Whether he’s splashing after ducks or showing off in the agility ring, canines in the Irish Water Spaniel dog breed do everything with a sense of fun.
There are TOP 10 interesting facts about Irish Water Spaniel.
There are dozens of different spaniel breeds, but the Irish Water Spaniel is probably one of the oldest. There is evidence that they existed as early as the 7th century AD. The name "Irish Water Spaniel" was used as early as the 1100s to describe dogs found south of the Shannon River in Ireland.
Besides being known as the clowns of the spaniel family, Irish Water Spaniels are also known as Shannon Spaniels, Rat Tail Spaniels, Whiptail Spaniels, and Bog Dogs. Two of these names describe the Irish Water Spaniel's hairless tail, which acts like a rudder in the water, making them better swimmers.
3) Tallest Spaniel
The Irish water spaniel is ruggedly built to do the job of a hunting dog and also has webbed toes to aid in its powerful swimming. Powerful but not overly large, these dogs are well balanced. Males are 22 to 24 inches tall and weight 55 to 65 pounds, and females are 21 to 23 inches tall and weight 45 to 58 pounds. The breed is the tallest of all spaniels.
4) Curly Coat
Proper double coat is of vital importance to protect the dog while working. The neck, back, sides and rear are densely covered with tight, crisp ringlets, with the hair longer underneath the ribs. Forelimbs are well covered with abundant curls or waves. The hind limbs are abundantly covered by hair falling in curls or waves, except that the hair is short and smooth on the front of the limbs below the hocks.
Irish Water Spaniels are often referred to as the clowns of the Spaniel family. This could be because of their boisterous personality, or it could be because of their hairdo. The Irish Water Spaniel's curly hair creates an exaggerated poof on the top of his head.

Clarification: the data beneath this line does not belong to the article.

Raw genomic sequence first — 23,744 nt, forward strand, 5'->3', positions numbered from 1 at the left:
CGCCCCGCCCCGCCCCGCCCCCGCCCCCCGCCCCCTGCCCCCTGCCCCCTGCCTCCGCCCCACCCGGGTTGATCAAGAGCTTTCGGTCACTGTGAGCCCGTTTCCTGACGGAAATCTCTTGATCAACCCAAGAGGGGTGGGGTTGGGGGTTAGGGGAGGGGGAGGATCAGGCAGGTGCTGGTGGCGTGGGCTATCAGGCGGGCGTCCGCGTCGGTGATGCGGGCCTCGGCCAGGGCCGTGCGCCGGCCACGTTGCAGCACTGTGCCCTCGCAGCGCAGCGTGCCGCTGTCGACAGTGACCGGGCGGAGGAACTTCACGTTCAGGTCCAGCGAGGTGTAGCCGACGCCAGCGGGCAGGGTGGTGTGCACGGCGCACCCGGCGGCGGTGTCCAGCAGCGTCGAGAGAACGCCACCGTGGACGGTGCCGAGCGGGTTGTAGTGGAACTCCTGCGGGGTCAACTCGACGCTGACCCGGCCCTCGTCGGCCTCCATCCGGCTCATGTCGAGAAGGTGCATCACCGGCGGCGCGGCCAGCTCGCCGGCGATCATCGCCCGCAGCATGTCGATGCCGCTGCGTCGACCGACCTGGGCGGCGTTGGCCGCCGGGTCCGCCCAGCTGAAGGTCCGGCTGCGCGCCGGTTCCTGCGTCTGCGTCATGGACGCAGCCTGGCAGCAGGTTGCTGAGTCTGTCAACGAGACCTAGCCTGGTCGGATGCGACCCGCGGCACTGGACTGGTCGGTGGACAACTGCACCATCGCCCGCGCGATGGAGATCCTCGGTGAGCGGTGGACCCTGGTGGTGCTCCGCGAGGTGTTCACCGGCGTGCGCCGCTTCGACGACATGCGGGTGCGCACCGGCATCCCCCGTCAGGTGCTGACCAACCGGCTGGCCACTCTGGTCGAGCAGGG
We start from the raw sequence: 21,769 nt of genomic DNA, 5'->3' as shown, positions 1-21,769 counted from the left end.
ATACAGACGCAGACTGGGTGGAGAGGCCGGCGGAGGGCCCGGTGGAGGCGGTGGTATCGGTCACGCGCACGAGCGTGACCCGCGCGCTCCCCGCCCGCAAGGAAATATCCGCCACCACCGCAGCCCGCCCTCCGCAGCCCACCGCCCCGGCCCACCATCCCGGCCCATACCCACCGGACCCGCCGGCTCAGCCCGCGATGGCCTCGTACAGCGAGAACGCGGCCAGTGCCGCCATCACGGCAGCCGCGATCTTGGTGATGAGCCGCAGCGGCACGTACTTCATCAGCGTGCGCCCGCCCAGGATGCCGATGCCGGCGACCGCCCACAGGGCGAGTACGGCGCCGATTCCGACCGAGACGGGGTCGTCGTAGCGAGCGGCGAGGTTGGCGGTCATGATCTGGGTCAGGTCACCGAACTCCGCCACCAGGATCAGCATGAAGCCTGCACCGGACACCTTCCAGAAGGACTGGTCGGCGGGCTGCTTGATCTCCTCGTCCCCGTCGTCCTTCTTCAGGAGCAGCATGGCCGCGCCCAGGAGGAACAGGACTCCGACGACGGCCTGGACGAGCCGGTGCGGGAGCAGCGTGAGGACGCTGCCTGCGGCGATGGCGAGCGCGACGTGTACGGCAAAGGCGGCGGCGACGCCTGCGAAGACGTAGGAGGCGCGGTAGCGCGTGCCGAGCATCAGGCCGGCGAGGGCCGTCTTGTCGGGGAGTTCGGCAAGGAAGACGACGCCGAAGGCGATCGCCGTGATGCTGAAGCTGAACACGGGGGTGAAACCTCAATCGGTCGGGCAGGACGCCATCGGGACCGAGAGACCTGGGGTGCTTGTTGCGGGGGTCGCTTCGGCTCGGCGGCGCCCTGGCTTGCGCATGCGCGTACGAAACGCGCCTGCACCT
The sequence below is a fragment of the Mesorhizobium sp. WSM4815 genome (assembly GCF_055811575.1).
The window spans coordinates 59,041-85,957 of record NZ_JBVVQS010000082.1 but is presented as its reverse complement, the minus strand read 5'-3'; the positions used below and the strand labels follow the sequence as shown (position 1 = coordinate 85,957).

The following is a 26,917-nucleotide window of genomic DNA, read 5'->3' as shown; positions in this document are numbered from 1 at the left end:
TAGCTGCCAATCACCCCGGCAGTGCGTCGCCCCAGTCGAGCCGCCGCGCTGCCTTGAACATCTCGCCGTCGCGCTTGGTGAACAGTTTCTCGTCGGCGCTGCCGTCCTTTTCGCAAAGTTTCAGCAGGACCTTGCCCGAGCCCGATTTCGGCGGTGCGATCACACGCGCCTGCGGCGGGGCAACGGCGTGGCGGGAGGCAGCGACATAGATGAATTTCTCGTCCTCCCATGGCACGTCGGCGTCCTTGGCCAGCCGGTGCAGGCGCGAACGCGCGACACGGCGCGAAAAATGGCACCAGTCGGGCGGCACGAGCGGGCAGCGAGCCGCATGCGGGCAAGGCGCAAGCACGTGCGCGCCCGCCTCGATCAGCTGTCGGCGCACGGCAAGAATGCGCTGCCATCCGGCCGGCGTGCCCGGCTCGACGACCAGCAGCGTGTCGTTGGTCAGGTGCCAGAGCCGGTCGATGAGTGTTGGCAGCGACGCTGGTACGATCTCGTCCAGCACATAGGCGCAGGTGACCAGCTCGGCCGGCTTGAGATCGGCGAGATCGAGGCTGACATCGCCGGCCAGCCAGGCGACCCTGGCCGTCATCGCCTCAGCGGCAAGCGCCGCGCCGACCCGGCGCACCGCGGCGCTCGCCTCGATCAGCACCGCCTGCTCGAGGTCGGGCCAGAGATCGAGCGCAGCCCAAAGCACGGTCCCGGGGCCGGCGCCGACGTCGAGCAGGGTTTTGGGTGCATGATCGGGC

A devoted companion, this dog can be an exceptional watchdog if properly socialized from an early age. Socialization is particularly important if you want this exuberant dog to live with small children. While this breed has the courage to protect itself or its owners when needed, the dog has been bred for the characteristic of not barking excessively.
In the 17th century, King James I of England gave an Irish Water Spaniel to the king of France, to try to improve diplomatic relations between the two countries. This was the very first Irish Water Spaniel to come to France.
Irish Water Spaniels need a lot of activity to maintain health and happiness. As their name suggests, this breed loves water and people with swimming pools should expect to find their dog swimming and splashing about. Hunters can take them into the field, as they are reliable trackers and retrievers and have the stamina to work all day. Couch potatoes would be better suited for another breed. Even a lazy Water Spaniel will come alive outdoors, and if he doesn't get enough exercise will quickly become hyper active and destructive.
Irish water spaniels shed little and are good for most people with allergies. They need a good, thorough brushing about once a week. The face and tail are naturally smooth but may need to be neatened occasionally. A thorough combing to the skin should take place every one to two weeks to promote healthy skin and to remove any objects from the coat. These dogs can be trimmed about twice a year but not clipped down like a poodle.
Water Spaniels are fairly easy to train, but they do have a willful streak which can can make them inconsistent students. Positive reinforcement and lots of treats help the process along, as does mixing up training activities. Keeping training sessions light and fun is also helpful, as Water Spaniels will enjoy any activity he thinks is a game.